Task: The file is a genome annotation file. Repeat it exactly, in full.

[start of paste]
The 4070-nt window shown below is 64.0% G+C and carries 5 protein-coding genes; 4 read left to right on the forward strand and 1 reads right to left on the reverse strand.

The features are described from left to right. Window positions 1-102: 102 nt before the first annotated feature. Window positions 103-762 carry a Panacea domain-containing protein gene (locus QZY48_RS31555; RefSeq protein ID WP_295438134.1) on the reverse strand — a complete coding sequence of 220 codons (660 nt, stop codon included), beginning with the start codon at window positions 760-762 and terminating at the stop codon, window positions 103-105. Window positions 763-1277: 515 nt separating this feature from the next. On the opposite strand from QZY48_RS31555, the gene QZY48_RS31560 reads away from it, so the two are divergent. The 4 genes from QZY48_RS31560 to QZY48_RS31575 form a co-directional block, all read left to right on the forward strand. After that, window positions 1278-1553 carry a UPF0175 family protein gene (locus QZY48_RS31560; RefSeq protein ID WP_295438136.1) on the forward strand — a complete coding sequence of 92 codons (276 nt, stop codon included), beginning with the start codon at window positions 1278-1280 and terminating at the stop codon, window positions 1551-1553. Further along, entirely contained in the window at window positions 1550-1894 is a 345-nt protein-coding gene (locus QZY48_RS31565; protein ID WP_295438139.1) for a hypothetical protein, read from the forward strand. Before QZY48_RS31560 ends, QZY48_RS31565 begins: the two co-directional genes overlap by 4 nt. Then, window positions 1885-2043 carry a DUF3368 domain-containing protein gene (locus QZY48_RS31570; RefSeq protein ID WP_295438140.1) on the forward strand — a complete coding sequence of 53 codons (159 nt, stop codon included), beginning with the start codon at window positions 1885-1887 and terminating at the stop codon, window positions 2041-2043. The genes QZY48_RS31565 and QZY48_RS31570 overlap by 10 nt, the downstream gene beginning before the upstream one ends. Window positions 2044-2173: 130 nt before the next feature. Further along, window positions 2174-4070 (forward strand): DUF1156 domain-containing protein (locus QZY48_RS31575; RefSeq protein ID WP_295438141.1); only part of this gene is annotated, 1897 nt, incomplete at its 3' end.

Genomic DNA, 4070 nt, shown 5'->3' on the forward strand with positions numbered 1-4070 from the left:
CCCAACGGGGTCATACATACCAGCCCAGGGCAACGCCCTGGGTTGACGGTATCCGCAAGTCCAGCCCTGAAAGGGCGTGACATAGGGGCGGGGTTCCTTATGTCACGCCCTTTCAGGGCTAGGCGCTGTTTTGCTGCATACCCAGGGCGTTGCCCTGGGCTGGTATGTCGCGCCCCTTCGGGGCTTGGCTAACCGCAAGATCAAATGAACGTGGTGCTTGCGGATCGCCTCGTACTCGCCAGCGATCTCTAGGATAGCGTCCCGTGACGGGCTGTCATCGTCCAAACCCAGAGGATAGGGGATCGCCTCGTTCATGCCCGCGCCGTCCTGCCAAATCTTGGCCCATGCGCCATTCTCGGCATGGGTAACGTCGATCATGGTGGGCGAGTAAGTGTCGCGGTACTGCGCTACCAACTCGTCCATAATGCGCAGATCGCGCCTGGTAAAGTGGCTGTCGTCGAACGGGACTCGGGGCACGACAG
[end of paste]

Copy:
The 4070-nt window shown below is 64.0% G+C and carries 5 protein-coding genes; 4 read left to right on the forward strand and 1 reads right to left on the reverse strand.

The features are described from left to right. Window positions 1-102: 102 nt before the first annotated feature. Window positions 103-762 carry a Panacea domain-containing protein gene (locus QZY48_RS31555; RefSeq protein ID WP_295438134.1) on the reverse strand — a complete coding sequence of 220 codons (660 nt, stop codon included), beginning with the start codon at window positions 760-762 and terminating at the stop codon, window positions 103-105. Window positions 763-1277: 515 nt separating this feature from the next. On the opposite strand from QZY48_RS31555, the gene QZY48_RS31560 reads away from it, so the two are divergent. The 4 genes from QZY48_RS31560 to QZY48_RS31575 form a co-directional block, all read left to right on the forward strand. After that, window positions 1278-1553 carry a UPF0175 family protein gene (locus QZY48_RS31560; RefSeq protein ID WP_295438136.1) on the forward strand — a complete coding sequence of 92 codons (276 nt, stop codon included), beginning with the start codon at window positions 1278-1280 and terminating at the stop codon, window positions 1551-1553. Further along, entirely contained in the window at window positions 1550-1894 is a 345-nt protein-coding gene (locus QZY48_RS31565; protein ID WP_295438139.1) for a hypothetical protein, read from the forward strand. Before QZY48_RS31560 ends, QZY48_RS31565 begins: the two co-directional genes overlap by 4 nt. Then, window positions 1885-2043 carry a DUF3368 domain-containing protein gene (locus QZY48_RS31570; RefSeq protein ID WP_295438140.1) on the forward strand — a complete coding sequence of 53 codons (159 nt, stop codon included), beginning with the start codon at window positions 1885-1887 and terminating at the stop codon, window positions 2041-2043. The genes QZY48_RS31565 and QZY48_RS31570 overlap by 10 nt, the downstream gene beginning before the upstream one ends. Window positions 2044-2173: 130 nt before the next feature. Further along, window positions 2174-4070 (forward strand): DUF1156 domain-containing protein (locus QZY48_RS31575; RefSeq protein ID WP_295438141.1); only part of this gene is annotated, 1897 nt, incomplete at its 3' end.

Genomic DNA, 4070 nt, shown 5'->3' on the forward strand with positions numbered 1-4070 from the left:
CCCAACGGGGTCATACATACCAGCCCAGGGCAACGCCCTGGGTTGACGGTATCCGCAAGTCCAGCCCTGAAAGGGCGTGACATAGGGGCGGGGTTCCTTATGTCACGCCCTTTCAGGGCTAGGCGCTGTTTTGCTGCATACCCAGGGCGTTGCCCTGGGCTGGTATGTCGCGCCCCTTCGGGGCTTGGCTAACCGCAAGATCAAATGAACGTGGTGCTTGCGGATCGCCTCGTACTCGCCAGCGATCTCTAGGATAGCGTCCCGTGACGGGCTGTCATCGTCCAAACCCAGAGGATAGGGGATCGCCTCGTTCATGCCCGCGCCGTCCTGCCAAATCTTGGCCCATGCGCCATTCTCGGCATGGGTAACGTCGATCATGGTGGGCGAGTAAGTGTCGCGGTACTGCGCTACCAACTCGTCCATAATGCGCAGATCGCGCCTGGTAAAGTGGCTGTCGTCGAACGGGACTCGGGGCACGACAG